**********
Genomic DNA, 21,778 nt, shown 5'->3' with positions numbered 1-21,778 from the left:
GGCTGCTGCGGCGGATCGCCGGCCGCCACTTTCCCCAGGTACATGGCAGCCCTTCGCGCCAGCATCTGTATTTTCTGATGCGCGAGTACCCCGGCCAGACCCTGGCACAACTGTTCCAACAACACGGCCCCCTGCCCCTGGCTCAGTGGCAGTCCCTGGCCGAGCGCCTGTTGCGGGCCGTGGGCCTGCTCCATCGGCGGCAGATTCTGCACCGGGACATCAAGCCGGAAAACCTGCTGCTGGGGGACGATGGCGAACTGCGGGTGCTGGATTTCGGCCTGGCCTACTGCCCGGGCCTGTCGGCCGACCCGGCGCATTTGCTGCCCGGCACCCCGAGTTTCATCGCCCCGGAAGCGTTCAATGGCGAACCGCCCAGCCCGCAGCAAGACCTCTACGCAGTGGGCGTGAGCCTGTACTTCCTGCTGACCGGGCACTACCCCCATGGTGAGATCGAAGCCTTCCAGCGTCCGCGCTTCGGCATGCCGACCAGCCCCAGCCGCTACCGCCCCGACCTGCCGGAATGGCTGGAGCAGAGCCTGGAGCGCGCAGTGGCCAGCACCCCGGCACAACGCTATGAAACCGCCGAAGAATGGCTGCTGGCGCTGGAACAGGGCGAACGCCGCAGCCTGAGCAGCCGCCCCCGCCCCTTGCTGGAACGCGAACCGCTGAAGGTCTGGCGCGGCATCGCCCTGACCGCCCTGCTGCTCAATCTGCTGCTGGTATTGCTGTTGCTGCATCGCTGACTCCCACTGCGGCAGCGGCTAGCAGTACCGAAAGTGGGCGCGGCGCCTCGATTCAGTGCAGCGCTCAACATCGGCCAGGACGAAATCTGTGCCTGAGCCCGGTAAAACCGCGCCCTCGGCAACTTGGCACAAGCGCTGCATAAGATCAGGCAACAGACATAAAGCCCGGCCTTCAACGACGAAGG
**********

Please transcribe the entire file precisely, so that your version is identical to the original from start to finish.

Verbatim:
Genomic DNA, 21,778 nt, shown 5'->3' with positions numbered 1-21,778 from the left:
GGCTGCTGCGGCGGATCGCCGGCCGCCACTTTCCCCAGGTACATGGCAGCCCTTCGCGCCAGCATCTGTATTTTCTGATGCGCGAGTACCCCGGCCAGACCCTGGCACAACTGTTCCAACAACACGGCCCCCTGCCCCTGGCTCAGTGGCAGTCCCTGGCCGAGCGCCTGTTGCGGGCCGTGGGCCTGCTCCATCGGCGGCAGATTCTGCACCGGGACATCAAGCCGGAAAACCTGCTGCTGGGGGACGATGGCGAACTGCGGGTGCTGGATTTCGGCCTGGCCTACTGCCCGGGCCTGTCGGCCGACCCGGCGCATTTGCTGCCCGGCACCCCGAGTTTCATCGCCCCGGAAGCGTTCAATGGCGAACCGCCCAGCCCGCAGCAAGACCTCTACGCAGTGGGCGTGAGCCTGTACTTCCTGCTGACCGGGCACTACCCCCATGGTGAGATCGAAGCCTTCCAGCGTCCGCGCTTCGGCATGCCGACCAGCCCCAGCCGCTACCGCCCCGACCTGCCGGAATGGCTGGAGCAGAGCCTGGAGCGCGCAGTGGCCAGCACCCCGGCACAACGCTATGAAACCGCCGAAGAATGGCTGCTGGCGCTGGAACAGGGCGAACGCCGCAGCCTGAGCAGCCGCCCCCGCCCCTTGCTGGAACGCGAACCGCTGAAGGTCTGGCGCGGCATCGCCCTGACCGCCCTGCTGCTCAATCTGCTGCTGGTATTGCTGTTGCTGCATCGCTGACTCCCACTGCGGCAGCGGCTAGCAGTACCGAAAGTGGGCGCGGCGCCTCGATTCAGTGCAGCGCTCAACATCGGCCAGGACGAAATCTGTGCCTGAGCCCGGTAAAACCGCGCCCTCGGCAACTTGGCACAAGCGCTGCATAAGATCAGGCAACAGACATAAAGCCCGGCCTTCAACGACGAAGG